This post contains spoilers for Justice League and the other DC Universe films.
As a single movie, Justice League manages to keep a brisk pace and a single focus. The film sees the return of Zack Snyder to his DC Extended Universe, continuing the story he began in 2013's Man of Steel and exacerbated with 2016's Batman V. Superman: Dawn of Justice. In Justice League, Batman (Ben Affleck) and Wonder Woman (Gal Godot) have to gather three previously-seen-in-mp4-video metahumans (Jason Mamoa's Aquaman, Ezra Miller's Flash, and Ray Fisher's Cyborg) to form the Justice League, and save the world from Steppenwolf (Computer/Ciaran Hinds), who wants to use the power of the alien Mother Boxes to turn Earth into a living Hell. As of the publication of this piece, reviews aren't kind; the movie currently commands a 40% on Rotten Tomatoes, a number that puts it above Batman v Superman's 27%, but still in the "rotten" category.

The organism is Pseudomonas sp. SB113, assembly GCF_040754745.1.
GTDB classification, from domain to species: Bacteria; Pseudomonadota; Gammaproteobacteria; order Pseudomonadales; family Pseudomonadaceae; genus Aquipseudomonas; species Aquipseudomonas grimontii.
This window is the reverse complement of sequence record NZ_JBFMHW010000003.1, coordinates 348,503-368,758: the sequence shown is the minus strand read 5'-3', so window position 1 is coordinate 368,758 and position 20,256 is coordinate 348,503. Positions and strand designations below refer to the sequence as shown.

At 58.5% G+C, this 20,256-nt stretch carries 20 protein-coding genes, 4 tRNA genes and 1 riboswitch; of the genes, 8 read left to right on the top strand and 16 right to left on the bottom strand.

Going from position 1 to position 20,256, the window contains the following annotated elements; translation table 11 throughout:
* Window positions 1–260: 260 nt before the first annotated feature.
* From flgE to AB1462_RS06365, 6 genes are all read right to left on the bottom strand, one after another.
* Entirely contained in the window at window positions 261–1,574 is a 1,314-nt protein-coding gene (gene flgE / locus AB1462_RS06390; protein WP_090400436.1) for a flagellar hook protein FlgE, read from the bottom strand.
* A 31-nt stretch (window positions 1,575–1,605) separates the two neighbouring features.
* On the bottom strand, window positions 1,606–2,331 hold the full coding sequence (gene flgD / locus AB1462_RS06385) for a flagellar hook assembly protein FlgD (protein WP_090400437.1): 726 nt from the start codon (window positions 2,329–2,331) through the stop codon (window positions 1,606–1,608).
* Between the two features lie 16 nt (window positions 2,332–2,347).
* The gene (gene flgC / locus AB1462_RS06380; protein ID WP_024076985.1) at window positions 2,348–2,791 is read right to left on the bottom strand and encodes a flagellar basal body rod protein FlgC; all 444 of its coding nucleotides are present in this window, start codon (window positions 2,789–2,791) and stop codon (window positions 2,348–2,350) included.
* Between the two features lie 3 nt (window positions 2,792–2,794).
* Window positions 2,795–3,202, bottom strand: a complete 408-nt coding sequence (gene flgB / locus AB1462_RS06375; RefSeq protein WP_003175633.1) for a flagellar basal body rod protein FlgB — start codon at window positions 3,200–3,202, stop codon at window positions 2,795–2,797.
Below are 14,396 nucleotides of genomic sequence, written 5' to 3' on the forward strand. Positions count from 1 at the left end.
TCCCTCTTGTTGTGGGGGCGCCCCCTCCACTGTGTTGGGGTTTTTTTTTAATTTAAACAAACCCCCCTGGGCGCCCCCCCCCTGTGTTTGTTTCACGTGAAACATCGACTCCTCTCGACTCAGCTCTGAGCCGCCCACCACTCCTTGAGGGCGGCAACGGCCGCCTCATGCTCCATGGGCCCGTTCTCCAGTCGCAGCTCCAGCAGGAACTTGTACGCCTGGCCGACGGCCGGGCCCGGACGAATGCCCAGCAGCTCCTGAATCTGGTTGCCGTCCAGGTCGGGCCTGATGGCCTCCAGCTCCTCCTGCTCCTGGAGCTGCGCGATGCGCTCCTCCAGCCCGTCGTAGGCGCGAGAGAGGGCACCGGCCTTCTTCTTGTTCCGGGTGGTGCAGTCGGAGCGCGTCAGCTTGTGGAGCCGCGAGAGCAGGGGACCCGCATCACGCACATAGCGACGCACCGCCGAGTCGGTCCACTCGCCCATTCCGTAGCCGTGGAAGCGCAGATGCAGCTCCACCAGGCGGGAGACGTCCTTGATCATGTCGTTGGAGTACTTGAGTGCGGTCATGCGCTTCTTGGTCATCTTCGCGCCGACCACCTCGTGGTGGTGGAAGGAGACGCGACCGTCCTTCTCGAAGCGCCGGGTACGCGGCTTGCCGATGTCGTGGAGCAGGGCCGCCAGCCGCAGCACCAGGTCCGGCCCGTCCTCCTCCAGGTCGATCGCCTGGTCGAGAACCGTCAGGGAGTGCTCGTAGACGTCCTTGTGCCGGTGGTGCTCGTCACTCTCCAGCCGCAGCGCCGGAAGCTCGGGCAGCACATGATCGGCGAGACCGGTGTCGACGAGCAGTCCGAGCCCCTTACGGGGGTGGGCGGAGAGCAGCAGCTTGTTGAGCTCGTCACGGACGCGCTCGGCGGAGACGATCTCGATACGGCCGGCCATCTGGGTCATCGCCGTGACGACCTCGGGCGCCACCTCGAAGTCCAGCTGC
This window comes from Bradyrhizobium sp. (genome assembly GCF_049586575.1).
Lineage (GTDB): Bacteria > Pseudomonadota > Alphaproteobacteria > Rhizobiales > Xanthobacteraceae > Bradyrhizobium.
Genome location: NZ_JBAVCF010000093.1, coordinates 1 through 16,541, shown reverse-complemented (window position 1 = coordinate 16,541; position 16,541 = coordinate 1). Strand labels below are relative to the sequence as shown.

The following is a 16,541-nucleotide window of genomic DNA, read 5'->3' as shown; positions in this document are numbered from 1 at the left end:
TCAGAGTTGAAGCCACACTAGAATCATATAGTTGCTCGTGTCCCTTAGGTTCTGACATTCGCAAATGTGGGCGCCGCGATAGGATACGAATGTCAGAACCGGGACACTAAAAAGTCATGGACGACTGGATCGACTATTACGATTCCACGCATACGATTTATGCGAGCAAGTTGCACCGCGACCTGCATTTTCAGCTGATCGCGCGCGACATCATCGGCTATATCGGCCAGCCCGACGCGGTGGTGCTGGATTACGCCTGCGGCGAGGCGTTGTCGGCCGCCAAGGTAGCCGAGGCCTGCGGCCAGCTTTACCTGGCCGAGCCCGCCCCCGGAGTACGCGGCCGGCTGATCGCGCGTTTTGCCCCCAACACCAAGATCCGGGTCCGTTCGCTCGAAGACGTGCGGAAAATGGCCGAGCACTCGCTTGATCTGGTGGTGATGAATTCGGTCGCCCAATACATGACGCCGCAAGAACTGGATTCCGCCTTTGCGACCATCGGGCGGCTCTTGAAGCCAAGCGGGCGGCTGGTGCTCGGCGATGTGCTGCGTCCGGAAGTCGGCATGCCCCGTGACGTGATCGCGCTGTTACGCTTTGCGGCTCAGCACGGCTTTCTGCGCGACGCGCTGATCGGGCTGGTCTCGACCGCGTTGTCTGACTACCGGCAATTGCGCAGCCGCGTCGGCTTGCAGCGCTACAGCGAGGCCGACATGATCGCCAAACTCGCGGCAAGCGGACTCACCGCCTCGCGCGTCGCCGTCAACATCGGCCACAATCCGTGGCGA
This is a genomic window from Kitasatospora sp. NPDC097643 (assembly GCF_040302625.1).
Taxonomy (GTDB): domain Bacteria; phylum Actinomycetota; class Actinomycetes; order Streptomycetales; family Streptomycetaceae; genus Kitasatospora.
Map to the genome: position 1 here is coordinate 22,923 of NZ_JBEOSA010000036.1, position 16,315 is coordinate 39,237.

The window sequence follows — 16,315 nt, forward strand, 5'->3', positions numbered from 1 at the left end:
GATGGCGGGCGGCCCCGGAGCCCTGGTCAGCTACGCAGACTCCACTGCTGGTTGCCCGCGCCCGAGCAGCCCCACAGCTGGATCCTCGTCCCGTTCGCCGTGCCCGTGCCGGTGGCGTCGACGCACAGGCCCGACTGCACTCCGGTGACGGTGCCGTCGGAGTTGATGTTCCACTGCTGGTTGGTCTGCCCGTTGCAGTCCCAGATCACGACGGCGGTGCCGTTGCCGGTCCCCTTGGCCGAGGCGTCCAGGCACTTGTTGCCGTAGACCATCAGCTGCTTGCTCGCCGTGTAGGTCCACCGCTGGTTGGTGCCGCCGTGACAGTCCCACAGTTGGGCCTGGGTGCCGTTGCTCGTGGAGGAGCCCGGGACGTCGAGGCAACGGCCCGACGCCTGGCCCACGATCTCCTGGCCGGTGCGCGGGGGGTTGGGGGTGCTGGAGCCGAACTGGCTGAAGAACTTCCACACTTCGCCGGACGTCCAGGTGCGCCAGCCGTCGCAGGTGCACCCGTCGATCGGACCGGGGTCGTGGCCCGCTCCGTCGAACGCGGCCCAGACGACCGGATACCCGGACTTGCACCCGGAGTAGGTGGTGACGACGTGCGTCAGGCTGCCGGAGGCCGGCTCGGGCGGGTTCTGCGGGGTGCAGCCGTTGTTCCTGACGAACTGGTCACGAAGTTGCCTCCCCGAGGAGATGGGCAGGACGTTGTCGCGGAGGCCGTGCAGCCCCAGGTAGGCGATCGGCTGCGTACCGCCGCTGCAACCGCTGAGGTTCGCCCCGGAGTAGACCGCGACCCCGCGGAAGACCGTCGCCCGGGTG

But in one way -- one essential way -- the movie is a success.
As comic book mega-property, the DCEU has always felt reactive. Unlike Marvel's decade-long plan of interconnected movies, where consistency is the prioritized perk, DC's universe-building (overseen by Warner Bros. Pictures) seems to evaluate each installment based on fan and critical response. If something needs to be "fixed," as many trade reports have detailed over the years, creatives swoop in to do what they can before the next release date. Llike a slow-moving tanker evading an incoming calamity, they do what they can. The one good thing about Justice League: the shift is totally successful, with the powers that be pivoting the DCEU out of grimdark, deconstructionist misery. Bluntly put: the movie is fun.